1. The revelation of nature is dependent on that of his Word for its comprehension. The Word is the key of his works: without it, men cannot interpret his works.

2. His Word declares higher truths than his works ever can . The love of God; the whole plan of salvation; life eternal; holiness; the truth of the Trinity, etc.

3. His Word accomplishes far more for man ' s highest interests than his works do . See this in man's knowledge of God, and whence it came; in the instruction which we derive from his works; we could not have had this but for his Word (see Psalms 19:1-14 .). In the understanding of God's providence; in showing us God's will concerning us; in revealing his grace; in the subduing of our will to himself;—whatever the teachings of God's work may have done for us in these respects, his Word, we must all own, has done far more.

V. THE SPREADING OF THE KNOWLEDGE OF HIS WORD IS , THEREFORE , OUR HIGHEST INTEREST AND DUTY . Men are saying today—Educate, teach art, science, philosophy; provide for men better homes, surroundings, and opportunities; and much more to like effect; and only a fool will despise what they say. But the real need of man is for some power which will touch his heart and change his nature; and this only the Word of God can do. Therefore let us prize that Word for ourselves, make it known to others, and ever maintain the truth that it and it alone can meet man's universal, greatest, and constant need.—S.C.

- The Pulpit Commentary

Psalms 138:2 (Psalms 138:2)

God acting beyond expectation.

The term "word," in the last clause of this verse, means "promise." So great are God's promises, and so faithful and complete is his performance of them, as even to surpass the expectations which the greatness of his Name has excited. The psalmist often speaks of Jehovah's Name, or reputation, or honor, being at stake. Here the poet can say that the praise won is beyond anything that could have been anticipated. Generally, the Name of God stands for the whole manifestation of himself. Or we may render thus, "For thou hast magnified thy characteristic of fidelity to promises above all the other characteristics implied in thy Name Jehovah."

I. GOD 'S NAME IS THE BASIS OF OUR EXPECTATIONS . A name gathers up the characteristics of the person to whom it is applied, whenever it is a true name, and not a mere fanciful appellation, as names given to children now are. A true name embodies our apprehension of a person, fixes our relation to him, expresses the grounds of our confidence in him, and becomes a basis on which we rest our expectations of him. And so we give our own special names, pet-names, to those whom we more especially love and trust. And in the same way God's Name gathers up into a term his attributes; not, however, as intellectually conceived only, but also as personally experienced and apprehended in the experiences and relationships of the individual, and of the race. On that Name we' build our expectations. "This God is our God for ever and ever; he will be our Guide even unto the end." But this has to be taken into careful account—man never raises expectations that compass the possibilities of the Name.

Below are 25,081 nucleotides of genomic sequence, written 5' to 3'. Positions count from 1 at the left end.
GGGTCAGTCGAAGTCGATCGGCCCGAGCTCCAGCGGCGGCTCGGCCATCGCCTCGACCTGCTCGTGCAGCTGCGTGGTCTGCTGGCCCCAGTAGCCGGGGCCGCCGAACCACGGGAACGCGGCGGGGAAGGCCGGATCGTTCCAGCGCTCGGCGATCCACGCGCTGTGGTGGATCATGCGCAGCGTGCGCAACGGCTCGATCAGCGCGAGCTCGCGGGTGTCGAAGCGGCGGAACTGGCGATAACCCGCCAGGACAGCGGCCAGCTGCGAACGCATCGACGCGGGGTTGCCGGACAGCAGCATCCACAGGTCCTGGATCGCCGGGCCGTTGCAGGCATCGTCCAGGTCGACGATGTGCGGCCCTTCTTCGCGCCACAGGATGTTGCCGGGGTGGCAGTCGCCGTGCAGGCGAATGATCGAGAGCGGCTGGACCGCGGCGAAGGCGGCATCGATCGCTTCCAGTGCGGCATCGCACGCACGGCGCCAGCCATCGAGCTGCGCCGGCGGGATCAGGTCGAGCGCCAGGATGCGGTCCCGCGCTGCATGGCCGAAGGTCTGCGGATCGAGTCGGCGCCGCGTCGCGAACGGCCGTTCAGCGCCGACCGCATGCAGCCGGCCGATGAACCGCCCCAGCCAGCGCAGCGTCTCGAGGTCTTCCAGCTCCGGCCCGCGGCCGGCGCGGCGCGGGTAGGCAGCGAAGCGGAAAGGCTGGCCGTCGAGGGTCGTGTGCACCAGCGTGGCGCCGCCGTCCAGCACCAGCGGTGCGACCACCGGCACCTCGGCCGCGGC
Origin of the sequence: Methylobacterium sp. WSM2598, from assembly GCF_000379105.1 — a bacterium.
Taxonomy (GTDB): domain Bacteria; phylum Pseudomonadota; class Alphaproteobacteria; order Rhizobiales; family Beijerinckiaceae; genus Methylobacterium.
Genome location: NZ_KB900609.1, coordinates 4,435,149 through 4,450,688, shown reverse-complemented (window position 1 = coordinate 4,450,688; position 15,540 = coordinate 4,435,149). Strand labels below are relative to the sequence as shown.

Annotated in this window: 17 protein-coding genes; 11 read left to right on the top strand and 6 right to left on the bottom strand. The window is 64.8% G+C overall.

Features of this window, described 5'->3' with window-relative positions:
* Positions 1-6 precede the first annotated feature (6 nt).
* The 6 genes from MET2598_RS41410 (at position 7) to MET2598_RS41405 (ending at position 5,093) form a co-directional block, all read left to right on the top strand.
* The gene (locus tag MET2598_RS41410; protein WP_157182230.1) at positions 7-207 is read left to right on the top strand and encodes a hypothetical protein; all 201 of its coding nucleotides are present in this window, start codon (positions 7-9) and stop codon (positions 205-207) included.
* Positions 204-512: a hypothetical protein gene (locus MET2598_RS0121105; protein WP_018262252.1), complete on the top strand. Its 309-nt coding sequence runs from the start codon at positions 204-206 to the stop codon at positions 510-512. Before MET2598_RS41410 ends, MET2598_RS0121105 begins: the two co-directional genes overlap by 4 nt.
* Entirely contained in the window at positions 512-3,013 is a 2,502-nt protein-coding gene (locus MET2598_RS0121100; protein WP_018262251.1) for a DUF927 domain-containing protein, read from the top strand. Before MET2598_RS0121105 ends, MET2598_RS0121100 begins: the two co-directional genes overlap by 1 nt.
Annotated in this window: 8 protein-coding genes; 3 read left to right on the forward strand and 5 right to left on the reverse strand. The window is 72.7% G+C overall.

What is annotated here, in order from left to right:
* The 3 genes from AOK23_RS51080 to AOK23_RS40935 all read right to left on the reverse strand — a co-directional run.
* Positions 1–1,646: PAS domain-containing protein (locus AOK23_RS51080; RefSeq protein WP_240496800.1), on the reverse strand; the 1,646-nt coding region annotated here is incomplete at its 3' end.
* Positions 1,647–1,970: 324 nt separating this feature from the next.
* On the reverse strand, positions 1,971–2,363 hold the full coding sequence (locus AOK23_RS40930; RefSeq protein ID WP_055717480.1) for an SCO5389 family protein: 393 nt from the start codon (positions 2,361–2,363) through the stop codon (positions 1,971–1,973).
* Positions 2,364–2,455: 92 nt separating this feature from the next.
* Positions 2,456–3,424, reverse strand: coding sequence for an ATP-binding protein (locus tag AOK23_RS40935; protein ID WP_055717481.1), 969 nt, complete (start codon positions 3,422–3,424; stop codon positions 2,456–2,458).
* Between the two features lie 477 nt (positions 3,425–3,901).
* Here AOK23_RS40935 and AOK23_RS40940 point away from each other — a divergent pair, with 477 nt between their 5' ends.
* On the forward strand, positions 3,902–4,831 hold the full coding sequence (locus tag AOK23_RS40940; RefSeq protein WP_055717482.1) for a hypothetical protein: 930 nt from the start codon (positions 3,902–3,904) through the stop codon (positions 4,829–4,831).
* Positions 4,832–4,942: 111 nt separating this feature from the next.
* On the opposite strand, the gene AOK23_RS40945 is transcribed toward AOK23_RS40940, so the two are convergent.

II. GOD HIMSELF GOES BEYOND THE EXPECTATIONS BASED UPON HIS NAME . "Thou hast magnified thy Word above all thy Name." God does not go beyond himself; but he does go beyond our expectation. He does for us more than we can ask or think. In special emergencies of life this is precisely what the godly man feels. He was sure God would help him; but when the help has come, he has found that God surprised him with the fullness and the grace of his arrangements. This we can associate with Nehemiah. We can realize his almost overwhelming delight and surprise when God overcame his difficulties for him in such a quick and gracious way.—R.T.

- The Pulpit Commentary

Psalms 138:2 (Psalms 138:2)

The greatness of the Word of God.

"For thou hast magnified thy Word above all thy Name."

I. GOD 'S WORD IS GREATER THAN HIS MATERIAL WORK . His word of command was the cause of creation. "Let there be light;" "He commanded, and it stood fast:

II. GOD 'S WORD EXPRESSES MORE THAN HIS WORK . God's Word is his uttered thought, and expresses more than the utmost science of nature can utter. Goes beyond all the teachings of chemistry, electricity, etc.

III. GOD 'S WORD CAN REGENERATE HIS WORK . In man and in all intelligent beings, when it has been injured and partly destroyed. Christ, the Word of God's regenerating power.

IV. GOD 'S WORD ABIDES UNCHANGEABLY , WHILE SOME OF HIS WORK ALTERS AND PASSES MANY . "Wax old, as doth a garment; but thou remainest," etc.

V. GOD 'S WORD OF PROMISE IS GREATER THAN ANYTHING HE HAS DONE . That Word furnishes not only the pillars on which the present order of things rests, but is the ground of all the new and future. Of whatever is to come, in the outward and inward universe of man.—S.

- The Pulpit Commentary